May 2013
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Why do I walk?

I like to get out and walk, hike up a mountain or backpack into a wilderness. Sometimes I wonder why. Sometimes it is looking up at the challenge that drives me to go to the top. It could be the walk from home to the top of Mt. Rubidoux.


Being on top or Mt. Rubidoux offers a view, some days it is better than others. It is a place to go for a walk and let the breeze gently blow by.

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Being in the wilderness offers its benefits, a time to find peace, quiet and time to reflect. Not everyone takes the time to venture back into the wilderness. On this outing, the trip to the top was not in the cards. Snow has a way of making things more difficult. As with life, there always seems to be obstacles. There is always another day to get to the top. This day was a day to enjoy the creations of God and the beauty around me from where I was at.


Some years are better than others. On the other hand, almost every day is a good day to go for a walk. Walking in the wilderness is one of my favorites, especially where God does a little more watering. There always seems to be a peace where there is a lot of green. There also seems to be bugs at times. But that is part of life.


Sometimes the adventure has its challenges. As we continue to progress through life or our journeys, things can change. We may find obstacles. Some may scare us more than others. One slip and there may be a slide to pain and agony. Not a thought that made me feel comfortable. However, it is all part of the adventure, a part of getting out into nature.


With all good walks or hikes, there is usually a goal. When the goal comes into view, it makes it easier to push on. Of course, being over 11,000 feet in the air has its own challenges. A little less oxygen comes to mind. It becomes just another fact that makes the trip more special and a place where less people are to be found.


Of course, being on top is great. On a clear day you can see for miles. On any day, you also know that it is several miles back to the vehicle. But that is alright, it is great to be out in the wilderness on a walk, hike or backpacking trip.


As I was reading the San Gorgonio Wilderness Association bulletin board this evening fro trail conditions, I came across a large quote from Colin Fletcher found in his book, “The Complete Walker.” It is a great quote. After I read it, I looked at the clock and decided to go for a walk tonight. The walk was almost 5 miles with plenty of dirt trails and not many people when I was on the trails. A good breeze was blowing from offshore which cooled down the air to about 80 degrees, which is nice and cool as compared to the high of over 100 degrees yesterday. Now for the quote:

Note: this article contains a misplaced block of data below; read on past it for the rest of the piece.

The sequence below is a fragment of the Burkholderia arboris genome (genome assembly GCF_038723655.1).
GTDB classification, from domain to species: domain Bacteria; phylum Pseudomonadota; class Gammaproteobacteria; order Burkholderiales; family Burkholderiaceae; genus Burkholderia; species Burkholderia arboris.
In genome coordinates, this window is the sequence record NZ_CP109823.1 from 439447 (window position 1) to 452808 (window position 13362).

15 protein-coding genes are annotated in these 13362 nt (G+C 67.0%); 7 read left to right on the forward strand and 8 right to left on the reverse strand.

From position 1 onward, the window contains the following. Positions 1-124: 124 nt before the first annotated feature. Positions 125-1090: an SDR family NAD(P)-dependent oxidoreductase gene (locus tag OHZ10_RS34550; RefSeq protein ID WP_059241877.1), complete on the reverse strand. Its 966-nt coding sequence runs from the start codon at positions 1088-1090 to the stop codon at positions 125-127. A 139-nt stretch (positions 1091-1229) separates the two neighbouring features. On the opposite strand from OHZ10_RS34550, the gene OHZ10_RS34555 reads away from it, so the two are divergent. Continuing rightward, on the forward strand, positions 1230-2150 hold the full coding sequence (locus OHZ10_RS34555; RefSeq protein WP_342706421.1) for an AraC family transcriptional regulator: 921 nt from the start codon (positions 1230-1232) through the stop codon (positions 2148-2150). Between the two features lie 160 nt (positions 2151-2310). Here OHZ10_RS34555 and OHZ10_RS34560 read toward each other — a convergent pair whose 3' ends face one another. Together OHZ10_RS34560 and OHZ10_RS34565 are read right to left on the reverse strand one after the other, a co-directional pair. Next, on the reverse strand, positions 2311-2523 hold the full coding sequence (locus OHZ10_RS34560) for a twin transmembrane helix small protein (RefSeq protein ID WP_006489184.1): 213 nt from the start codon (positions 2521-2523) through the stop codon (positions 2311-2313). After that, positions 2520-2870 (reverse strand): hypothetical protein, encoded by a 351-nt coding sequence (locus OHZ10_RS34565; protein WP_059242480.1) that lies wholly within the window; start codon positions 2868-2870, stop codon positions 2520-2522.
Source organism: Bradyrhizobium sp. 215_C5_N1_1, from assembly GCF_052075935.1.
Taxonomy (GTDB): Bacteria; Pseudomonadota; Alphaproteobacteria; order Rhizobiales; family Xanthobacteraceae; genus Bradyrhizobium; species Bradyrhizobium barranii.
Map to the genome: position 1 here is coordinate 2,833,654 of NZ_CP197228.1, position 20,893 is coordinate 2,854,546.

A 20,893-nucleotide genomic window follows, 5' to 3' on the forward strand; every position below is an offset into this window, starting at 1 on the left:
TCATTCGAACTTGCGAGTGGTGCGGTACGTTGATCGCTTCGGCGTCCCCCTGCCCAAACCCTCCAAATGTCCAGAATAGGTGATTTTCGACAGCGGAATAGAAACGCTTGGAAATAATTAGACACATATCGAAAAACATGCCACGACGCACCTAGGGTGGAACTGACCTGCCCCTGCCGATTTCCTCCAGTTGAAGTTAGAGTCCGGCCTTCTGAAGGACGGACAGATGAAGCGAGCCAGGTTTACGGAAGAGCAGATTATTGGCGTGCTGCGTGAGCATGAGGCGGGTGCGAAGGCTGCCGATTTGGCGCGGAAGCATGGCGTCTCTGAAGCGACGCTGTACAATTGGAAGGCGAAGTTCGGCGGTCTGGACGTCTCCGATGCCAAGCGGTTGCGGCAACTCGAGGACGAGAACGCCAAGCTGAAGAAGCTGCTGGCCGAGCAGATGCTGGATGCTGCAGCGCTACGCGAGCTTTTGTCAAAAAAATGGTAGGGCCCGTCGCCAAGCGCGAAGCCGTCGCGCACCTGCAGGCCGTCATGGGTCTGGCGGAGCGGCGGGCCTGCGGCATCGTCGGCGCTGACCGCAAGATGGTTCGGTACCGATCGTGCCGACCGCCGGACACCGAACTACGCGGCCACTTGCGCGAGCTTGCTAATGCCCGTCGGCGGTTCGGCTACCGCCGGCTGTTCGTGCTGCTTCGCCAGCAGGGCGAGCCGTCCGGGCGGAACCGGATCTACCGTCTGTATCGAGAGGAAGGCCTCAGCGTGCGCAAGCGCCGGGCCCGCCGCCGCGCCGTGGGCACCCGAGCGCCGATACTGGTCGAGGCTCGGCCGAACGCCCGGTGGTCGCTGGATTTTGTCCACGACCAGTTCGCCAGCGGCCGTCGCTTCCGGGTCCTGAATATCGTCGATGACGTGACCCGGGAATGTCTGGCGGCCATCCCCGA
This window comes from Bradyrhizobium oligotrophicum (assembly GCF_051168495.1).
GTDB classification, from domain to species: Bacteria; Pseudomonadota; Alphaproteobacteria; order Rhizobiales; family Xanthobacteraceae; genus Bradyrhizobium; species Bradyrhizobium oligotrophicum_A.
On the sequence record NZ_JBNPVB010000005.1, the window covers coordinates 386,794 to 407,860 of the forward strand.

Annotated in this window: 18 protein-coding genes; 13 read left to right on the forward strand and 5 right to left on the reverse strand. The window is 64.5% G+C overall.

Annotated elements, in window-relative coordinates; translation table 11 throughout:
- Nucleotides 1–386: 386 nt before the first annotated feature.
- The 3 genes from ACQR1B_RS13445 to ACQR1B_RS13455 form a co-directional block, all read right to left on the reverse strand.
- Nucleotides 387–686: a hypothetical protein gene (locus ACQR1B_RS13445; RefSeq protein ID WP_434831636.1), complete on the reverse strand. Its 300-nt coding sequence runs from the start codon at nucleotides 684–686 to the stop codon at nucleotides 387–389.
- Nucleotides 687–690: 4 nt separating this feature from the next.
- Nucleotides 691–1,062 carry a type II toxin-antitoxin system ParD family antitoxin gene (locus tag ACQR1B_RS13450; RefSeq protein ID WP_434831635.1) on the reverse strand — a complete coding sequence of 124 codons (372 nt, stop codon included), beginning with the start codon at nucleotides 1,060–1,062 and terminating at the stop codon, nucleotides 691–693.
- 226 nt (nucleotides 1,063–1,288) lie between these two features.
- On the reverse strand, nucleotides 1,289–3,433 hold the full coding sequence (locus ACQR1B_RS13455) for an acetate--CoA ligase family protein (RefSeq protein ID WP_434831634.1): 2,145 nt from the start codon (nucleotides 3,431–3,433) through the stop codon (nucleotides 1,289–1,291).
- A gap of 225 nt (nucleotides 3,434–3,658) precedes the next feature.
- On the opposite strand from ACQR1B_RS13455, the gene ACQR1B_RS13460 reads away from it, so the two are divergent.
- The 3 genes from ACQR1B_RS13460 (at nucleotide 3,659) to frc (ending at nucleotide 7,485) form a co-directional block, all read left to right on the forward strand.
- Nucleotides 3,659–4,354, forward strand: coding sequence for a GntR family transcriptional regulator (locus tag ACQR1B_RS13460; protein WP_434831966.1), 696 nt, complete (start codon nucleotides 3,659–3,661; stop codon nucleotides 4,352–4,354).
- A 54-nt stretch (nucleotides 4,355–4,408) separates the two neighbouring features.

“I had better admit right away that walking can in the end become an addiction, and that it is then as deadly in its fashion as heroin or television or the stock exchange. But even in this final stage it remains a delectable madness, very good for sanity, and I recommend it with a passion.

A redeeming feature of the condition is that no matter how heavily you have been hooked you can still get your kicks from very small doses.
Ten minutes’ drive from my apartment there is a long, grassy ridge from which you can look out over parkland and sprawling metropolis, over bay and ocean and distant mountains. I often walk along this ridge in order to think uncluttered thoughts or to feel with accuracy or to sweat away a hangover or to achieve some other worthy end, recognized or submerged.

And I usually succeed – especially with the thinking. Up there, alone with the wind and the sky and the steep grassy slopes, I nearly always find after a while that I am beginning to think more clearly. Yet “think” does not seem to be quite the right word. Sometimes, when it is a matter of making a choice, I do not believe I decide what to do so much as discover what I have decided. It is as if my mind, set free by space and solitude and oiled by the body’s easy rhythm, swings open and releases thoughts it has already formulated. Sometimes, when I have been straining too hard to impose order on an urgent press of ideas, it seems only as if my mind has slowly relaxed; and then, all at once, there is room for the ideas to fall into place in a meaningful pattern.”

So I guess the question is, “Why do I walk?” The answer may be as simple as “To get to the top.” But the real reason may also be as simple as a time to think, contemplate and make decisions without the clutter and demand of the noise that we place ourselves in every day.

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